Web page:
contended that the transshipment of fish did not give rise to a maritime lien as it did not
qualify as necessaries supplied to the vessel. The court held that the transshipment costs of
getting the fish from the vessel to market were similar to stevedoring expenses which are
considered necessaries, and further, the scope of necessaries has broadened over the years.
The defendant also contended that maritime jurisdiction did not extend to necessaries
furnished pursuant to an agency contract. The court held that it is the nature of the goods
supplied rather than the nature of the contract that determines whether a maritime lien if
available to the plaintiff. As to the defendants contention that the parties did not intend the
agency agreement to be maritime in nature, the court said that the parties cannot by
stipulation convert a maritime contract into a non-maritime one so as to divest the court of
jurisdiction.

Meninzor v MV Caroline Voyager [2007] FMSC 22; 15 FSM Intrm. 97 (Pon. 2007) (15 June
2007)

ADMIRALTY Where maritime lien available under 19 FSMC 326(2)(b); where arrest of
vessel permitted under 19 FSMC 337(1).

The plaintiff was injured in a fall from a state owned vessel. A complaint was filed for
damages, and a motion for arrest of the vessel was also filed. The plaintiffs requested a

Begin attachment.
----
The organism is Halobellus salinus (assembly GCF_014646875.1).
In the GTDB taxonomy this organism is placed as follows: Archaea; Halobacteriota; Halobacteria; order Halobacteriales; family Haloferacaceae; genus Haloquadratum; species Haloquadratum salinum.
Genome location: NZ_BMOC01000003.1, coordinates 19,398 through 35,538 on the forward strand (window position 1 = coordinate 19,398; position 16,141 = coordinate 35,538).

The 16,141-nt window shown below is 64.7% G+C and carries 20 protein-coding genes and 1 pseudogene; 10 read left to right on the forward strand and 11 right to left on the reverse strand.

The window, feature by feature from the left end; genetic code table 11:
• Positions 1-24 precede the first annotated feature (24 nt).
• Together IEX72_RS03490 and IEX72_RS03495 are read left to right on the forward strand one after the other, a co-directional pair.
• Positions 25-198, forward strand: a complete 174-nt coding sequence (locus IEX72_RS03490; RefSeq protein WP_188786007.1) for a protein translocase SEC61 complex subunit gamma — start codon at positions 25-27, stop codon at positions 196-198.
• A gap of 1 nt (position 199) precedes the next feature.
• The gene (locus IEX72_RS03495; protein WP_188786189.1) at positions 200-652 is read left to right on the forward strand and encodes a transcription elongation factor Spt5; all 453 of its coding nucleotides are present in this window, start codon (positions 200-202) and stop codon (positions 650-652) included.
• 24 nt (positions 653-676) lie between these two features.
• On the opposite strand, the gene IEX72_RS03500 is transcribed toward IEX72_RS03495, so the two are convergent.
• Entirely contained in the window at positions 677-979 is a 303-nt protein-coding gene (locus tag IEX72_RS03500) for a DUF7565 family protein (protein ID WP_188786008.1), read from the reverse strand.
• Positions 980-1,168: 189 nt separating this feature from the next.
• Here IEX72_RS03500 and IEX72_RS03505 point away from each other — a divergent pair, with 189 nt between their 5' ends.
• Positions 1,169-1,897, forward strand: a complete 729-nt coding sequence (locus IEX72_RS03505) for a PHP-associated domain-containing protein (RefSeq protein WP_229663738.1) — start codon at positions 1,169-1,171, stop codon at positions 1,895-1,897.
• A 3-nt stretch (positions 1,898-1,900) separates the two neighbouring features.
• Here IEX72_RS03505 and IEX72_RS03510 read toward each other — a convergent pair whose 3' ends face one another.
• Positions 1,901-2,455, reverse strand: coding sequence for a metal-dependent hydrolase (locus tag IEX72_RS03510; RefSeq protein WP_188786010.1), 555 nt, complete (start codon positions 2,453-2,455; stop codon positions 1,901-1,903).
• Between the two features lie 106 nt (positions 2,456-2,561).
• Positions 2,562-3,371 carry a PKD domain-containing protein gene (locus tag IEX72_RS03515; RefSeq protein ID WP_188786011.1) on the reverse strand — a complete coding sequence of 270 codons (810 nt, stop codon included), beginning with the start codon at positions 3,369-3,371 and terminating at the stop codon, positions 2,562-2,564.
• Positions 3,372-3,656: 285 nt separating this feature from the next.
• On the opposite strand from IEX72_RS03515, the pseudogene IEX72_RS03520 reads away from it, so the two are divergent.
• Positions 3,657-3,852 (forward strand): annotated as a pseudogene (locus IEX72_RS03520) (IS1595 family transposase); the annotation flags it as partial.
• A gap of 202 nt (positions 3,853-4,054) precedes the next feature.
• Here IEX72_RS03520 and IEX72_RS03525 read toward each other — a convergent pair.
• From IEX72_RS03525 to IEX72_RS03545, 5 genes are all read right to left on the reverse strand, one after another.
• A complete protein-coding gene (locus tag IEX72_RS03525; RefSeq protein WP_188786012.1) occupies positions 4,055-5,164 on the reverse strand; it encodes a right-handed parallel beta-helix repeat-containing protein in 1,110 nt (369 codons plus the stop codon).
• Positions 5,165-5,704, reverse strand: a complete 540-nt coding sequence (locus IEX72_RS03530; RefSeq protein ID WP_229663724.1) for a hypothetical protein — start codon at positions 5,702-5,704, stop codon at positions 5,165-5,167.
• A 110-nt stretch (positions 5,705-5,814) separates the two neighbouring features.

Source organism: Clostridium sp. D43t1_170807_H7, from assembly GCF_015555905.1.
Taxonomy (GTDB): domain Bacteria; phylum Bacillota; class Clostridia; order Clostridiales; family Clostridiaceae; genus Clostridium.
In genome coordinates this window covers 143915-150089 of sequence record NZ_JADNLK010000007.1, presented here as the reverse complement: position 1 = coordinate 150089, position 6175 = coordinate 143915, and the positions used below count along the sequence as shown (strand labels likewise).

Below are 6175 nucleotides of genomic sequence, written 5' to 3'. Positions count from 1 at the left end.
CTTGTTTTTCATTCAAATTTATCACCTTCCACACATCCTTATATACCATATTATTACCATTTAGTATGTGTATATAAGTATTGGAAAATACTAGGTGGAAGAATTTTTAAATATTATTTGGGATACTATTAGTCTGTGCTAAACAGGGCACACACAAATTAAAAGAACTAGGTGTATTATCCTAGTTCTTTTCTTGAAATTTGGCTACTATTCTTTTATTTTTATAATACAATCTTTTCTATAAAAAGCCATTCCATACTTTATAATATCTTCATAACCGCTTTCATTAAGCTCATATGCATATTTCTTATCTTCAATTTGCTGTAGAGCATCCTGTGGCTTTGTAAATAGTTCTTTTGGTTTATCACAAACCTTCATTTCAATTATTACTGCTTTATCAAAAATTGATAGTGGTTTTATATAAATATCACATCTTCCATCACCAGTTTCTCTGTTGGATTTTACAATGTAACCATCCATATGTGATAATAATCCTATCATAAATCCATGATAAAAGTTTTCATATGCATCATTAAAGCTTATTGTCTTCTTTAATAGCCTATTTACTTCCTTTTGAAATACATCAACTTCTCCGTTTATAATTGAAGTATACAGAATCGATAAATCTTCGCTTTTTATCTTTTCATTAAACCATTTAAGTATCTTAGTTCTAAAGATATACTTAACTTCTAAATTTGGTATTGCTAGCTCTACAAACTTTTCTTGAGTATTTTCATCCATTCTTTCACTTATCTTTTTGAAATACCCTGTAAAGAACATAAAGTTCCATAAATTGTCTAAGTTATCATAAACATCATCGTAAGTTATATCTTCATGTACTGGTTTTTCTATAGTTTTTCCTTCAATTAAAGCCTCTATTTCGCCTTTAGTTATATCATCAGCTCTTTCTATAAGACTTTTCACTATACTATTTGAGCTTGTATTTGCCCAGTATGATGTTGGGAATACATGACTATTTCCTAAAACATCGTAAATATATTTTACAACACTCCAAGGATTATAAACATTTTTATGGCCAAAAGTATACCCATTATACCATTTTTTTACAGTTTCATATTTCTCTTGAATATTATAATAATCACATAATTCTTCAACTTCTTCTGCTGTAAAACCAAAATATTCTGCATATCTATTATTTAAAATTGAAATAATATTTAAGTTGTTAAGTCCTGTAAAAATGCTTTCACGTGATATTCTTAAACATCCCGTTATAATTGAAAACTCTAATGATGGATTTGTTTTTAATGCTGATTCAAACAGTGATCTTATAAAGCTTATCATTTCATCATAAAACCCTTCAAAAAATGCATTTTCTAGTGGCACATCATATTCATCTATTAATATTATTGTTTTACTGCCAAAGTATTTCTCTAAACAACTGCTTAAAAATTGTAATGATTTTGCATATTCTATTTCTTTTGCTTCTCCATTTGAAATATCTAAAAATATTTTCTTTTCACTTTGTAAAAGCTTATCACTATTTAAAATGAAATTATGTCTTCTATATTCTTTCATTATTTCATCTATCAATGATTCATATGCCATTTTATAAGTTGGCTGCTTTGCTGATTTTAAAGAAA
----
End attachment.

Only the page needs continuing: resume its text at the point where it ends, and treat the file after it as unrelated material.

review under Rule C(3) of the Supplemental Rules for Certain Admiralty and Maritime
Claims which provides that the court shall review the verified complaint to determine
whether conditions exist for an in rem action.
DECISION: Plaintiffs have a claim for personal injuries secured by a maritime lien
pursuant 19 FSMC 326(2)(b). Plaintiff is denied a warrant for the arrest of the vessel
pursuant to 19 FSMC 337(1).
HELD: The relevant sections of the Code allow a maritime lien for injuries suffered on
board the vessel. An order for the arrest of the vessel is only available where there has been
a default in payments secured by the maritime lien, and in this case the claim has yet to be
reduced to judgement

MV Hai Hsiang #36 v Pohnpei [1996] FMSC 56

ADMIRALTY Action in rem- FSM Supreme Court has exclusive jurisdiction over
admiralty and maritime cases- no exception for in rem actions brought as a result of state
fishing violations